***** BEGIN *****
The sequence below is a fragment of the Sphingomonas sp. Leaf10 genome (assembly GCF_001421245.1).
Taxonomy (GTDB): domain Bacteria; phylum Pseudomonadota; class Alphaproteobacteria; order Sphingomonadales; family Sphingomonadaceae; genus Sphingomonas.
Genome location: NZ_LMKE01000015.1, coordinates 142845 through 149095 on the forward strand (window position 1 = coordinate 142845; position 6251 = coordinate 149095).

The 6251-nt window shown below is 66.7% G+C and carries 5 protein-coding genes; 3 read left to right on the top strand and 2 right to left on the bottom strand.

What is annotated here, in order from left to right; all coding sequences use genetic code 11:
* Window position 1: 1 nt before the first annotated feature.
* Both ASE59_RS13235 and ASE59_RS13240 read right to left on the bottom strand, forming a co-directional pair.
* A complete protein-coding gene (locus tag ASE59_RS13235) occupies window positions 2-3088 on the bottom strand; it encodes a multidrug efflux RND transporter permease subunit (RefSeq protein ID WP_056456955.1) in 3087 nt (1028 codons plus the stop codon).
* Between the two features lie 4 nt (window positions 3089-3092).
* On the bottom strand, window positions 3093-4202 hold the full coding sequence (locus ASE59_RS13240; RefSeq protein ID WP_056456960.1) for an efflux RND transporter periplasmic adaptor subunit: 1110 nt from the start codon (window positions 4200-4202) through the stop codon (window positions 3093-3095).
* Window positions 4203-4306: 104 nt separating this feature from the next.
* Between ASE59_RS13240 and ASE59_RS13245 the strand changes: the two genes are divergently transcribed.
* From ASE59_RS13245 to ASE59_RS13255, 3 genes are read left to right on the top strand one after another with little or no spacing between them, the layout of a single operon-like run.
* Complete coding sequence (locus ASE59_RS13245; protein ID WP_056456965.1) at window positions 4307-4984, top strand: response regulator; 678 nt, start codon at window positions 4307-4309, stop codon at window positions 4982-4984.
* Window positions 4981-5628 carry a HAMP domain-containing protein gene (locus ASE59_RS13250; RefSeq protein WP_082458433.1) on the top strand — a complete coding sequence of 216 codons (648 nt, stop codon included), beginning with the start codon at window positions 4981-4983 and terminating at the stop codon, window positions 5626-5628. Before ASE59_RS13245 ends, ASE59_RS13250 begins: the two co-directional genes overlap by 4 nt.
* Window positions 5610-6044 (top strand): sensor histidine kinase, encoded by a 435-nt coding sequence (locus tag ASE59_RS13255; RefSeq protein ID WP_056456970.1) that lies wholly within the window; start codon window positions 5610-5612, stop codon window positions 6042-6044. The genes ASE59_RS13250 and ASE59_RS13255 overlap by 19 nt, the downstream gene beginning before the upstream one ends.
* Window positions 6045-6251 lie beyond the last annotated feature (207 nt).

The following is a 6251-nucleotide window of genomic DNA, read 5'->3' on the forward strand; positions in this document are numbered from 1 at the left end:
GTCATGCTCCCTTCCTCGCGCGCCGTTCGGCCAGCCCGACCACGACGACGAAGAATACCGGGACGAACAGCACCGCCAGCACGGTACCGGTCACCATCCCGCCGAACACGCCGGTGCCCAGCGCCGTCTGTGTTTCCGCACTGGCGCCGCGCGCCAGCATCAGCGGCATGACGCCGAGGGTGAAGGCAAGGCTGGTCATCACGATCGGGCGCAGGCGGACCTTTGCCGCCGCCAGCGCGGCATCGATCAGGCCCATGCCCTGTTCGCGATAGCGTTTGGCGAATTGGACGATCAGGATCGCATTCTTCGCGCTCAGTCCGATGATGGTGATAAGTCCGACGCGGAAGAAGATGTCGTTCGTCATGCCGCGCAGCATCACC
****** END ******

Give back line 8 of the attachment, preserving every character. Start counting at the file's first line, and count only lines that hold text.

* A complete protein-coding gene (locus tag ASE59_RS13235) occupies window positions 2-3088 on the bottom strand; it encodes a multidrug efflux RND transporter permease subunit (RefSeq protein ID WP_056456955.1) in 3087 nt (1028 codons plus the stop codon).